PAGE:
On top of which -- and it astounds me that some Christians don't get it (obviously not all, since Barry Lynn is in fact a Christian minister) -- it is entirely unnecessary since in this society everyone has plenty of chances to worship whoever he wants, and proselitize however he likes. Just NOT by using a position of authority as a public official! Is that really so much to ask??

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  21. I think the ugly situation at the Air Force Academy is relavent here. In that case young men and women had their education and careers threatened.

    If a kid wants to lead a prayer, maybe not so bad so long as those not wishing to participate can opt out. But when a person in authority, a coach, a teacher, a superior military officer starts pushing Christianity or any other religion there is wide open opportunity for abuse. Not all that rings of Christianity (or any other religion)is tranquil, enlightening and beautiful as the devout practioners would have us believe.

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  22. Alan, sorry for the misunderstanding, here is a blog that I think is down your alley, Positive Liberty.

    Massimo, thanks for letting me comment here and responding back. Yes, really, that is too much to ask. It is seeking to silence any attempt to speak about a whole avenue of thought, tradition, experience -- things which sustain our communities. Good government doesn't come exclusively from reason, but in conjunction with good character. It is the people on Barry Lynn's side of this that are seeking to suppress thought and speech. It is freedom OF religion -- we are free to talk about it and mention it wherever. Doing so doesn't mean we're going to base our federal budget on a divination, or that the football team is going to run the wishbone because God told 'em to.

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  23. Matt,

    I'm sorry but you keep missing a crucial and, I would think, rather simple point: there is no attempt to silence anybody. In our society it is simply ridiculous for Christians to play the persecuted card, since they are the majority and have plenty of outlets, public and private. What they shouldn't have (but take anyway) is a position of authority backed by the power of government and public institutions. But of course many fundamentalists want it all, because their real goal is, in fact, a theocracy. I wish they would all move to Iran to get a taste of what that's like.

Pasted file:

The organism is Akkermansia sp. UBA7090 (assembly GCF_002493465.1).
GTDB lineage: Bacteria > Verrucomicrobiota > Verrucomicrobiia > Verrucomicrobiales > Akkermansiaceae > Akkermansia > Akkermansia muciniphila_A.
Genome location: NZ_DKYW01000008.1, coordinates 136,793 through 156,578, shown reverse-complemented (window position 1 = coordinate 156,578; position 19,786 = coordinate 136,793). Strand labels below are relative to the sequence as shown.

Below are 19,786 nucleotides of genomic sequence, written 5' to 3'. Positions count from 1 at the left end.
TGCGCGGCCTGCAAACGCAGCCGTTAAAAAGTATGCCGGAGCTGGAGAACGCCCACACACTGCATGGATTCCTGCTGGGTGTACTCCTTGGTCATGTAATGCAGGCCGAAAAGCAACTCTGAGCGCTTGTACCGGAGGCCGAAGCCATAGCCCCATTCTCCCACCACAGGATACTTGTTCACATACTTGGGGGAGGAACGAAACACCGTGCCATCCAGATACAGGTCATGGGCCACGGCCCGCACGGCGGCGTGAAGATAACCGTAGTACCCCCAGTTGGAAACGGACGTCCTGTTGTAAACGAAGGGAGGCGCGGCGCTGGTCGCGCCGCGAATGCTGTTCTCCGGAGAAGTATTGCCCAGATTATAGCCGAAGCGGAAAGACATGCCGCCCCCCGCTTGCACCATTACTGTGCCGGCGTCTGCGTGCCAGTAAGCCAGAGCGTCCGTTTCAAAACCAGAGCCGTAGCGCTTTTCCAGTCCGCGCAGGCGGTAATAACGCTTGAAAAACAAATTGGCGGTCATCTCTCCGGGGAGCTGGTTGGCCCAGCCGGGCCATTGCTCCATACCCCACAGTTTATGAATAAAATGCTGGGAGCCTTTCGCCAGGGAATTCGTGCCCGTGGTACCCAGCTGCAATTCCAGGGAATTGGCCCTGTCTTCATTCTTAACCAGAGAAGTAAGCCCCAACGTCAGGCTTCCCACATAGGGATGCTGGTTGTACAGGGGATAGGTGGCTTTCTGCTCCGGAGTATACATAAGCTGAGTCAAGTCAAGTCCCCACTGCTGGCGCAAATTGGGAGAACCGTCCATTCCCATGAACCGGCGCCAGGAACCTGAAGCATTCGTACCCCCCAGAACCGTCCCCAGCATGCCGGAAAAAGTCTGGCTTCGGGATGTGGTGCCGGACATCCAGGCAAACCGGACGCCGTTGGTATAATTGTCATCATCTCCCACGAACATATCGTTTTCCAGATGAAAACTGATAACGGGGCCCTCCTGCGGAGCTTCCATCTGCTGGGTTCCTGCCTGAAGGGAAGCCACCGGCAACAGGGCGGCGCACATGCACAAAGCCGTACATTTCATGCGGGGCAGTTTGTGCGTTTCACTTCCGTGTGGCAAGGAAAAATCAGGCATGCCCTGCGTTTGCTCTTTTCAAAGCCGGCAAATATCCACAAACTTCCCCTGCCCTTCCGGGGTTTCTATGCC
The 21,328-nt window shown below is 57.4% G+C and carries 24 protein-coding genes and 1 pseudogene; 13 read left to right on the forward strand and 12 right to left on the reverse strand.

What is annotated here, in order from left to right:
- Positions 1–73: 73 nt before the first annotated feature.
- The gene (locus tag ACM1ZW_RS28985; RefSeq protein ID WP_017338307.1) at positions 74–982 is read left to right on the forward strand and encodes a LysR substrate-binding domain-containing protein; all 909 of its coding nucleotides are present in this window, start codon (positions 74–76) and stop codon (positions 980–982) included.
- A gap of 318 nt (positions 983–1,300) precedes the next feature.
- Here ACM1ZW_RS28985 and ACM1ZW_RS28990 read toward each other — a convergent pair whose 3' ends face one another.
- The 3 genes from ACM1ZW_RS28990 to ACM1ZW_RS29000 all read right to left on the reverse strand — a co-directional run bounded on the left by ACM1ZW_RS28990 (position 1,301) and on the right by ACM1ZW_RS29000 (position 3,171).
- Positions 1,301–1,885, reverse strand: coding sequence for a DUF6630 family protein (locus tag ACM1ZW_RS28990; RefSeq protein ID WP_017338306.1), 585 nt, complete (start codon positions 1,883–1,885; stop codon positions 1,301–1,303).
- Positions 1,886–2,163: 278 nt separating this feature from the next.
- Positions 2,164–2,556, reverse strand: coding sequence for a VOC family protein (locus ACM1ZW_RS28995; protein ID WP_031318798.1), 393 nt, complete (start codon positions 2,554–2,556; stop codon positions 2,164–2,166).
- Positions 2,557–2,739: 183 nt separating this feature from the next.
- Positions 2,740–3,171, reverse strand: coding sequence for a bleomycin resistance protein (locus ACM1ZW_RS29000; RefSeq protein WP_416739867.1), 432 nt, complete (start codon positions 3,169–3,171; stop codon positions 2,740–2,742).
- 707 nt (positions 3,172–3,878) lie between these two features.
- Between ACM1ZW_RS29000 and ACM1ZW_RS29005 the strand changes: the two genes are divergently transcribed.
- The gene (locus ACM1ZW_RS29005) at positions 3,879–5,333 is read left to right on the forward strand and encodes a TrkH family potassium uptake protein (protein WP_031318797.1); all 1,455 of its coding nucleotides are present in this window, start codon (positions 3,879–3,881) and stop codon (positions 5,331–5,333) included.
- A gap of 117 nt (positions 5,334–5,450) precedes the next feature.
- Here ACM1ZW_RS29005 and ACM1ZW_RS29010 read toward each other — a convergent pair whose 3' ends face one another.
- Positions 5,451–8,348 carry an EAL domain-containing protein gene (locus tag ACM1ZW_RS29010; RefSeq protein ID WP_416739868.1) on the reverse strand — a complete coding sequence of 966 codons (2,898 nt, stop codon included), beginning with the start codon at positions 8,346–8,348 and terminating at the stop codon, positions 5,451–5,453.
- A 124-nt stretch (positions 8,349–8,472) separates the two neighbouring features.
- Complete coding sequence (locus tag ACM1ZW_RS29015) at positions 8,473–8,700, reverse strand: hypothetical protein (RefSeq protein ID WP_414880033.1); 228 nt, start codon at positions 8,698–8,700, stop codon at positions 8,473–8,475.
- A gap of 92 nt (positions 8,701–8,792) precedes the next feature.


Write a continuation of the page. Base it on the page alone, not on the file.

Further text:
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  24. matt scofield wrote:

    Good government doesn't come exclusively from reason, but in conjunction with good character.

    But this does not mean that "good character" must somehow be taught by the "good government", especially when it's assumed that "good character" only results from buying into a specific religious dogma.

    It is freedom OF religion -- we are free to talk about it and mention it wherever.

    As opposed to "freedom FROM religion"? Guess what -- your freedom OF religion automatically assumes that you are free FROM being coerced by the state into practicing or professing a religion you don't believe in. In other words, freedom to practice religion X means freedom from religions W, Y, and Z. Freedom OF religion cannot exist without freedom FROM religion(s).

    ...we are free to talk about it and mention it wherever.

    That's not what the First Amendment says.

    Massimo wrote:

    In our society it is simply ridiculous for Christians to play the persecuted card, since they are the majority and have plenty of outlets, public and private.

    Amen to that! One of my pet peeves at Christmastime is how Christians complain they can't put their nativity scenes or other paraphenalia in public places. Never mind that they can decorate their homes however they want, their churches however they want, and they can put the biggest, gaudiest life-size nativity scene out on their lawns if they want to. They just *have* to have the public spaces too. Hypocrites.

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  25. I'm continuing to play devil's advocate (or is it Jesus's advocate :)).

    Maybe I just like being contrarian or I like to see a good debate continue:

    I agree that Christians have no real reason to play the persecution card for all the reasons Massimo alluded to a few comments ago. I also fear that there are elements that want nothing short of a theocracy and that is very scary.

    But there is a growing "perception" among Christians that they are being persecuted. Its fueled in part by propaganda, but its also fueled by over zealous attempts to ban Christian symbols, etc. Last year many normal (non-fundamental, liberal, non-church going even) friends complained that "you can't say Merry Christmas anymore". Obviously, they were wrong, but where was the perception coming from?

    To me, a nativity scene on a courthouse lawn isn't that big of a deal as long as a private group places it there. After all, they're citizens making use of public property. However, if a secular group wants to display a secular shrine then that has to be accepted to.

    The battle we should be fighting is to allow secular or non-Christian symbology, but not to oppose Christian symbology unless (as I stated earlier) there is real coercion.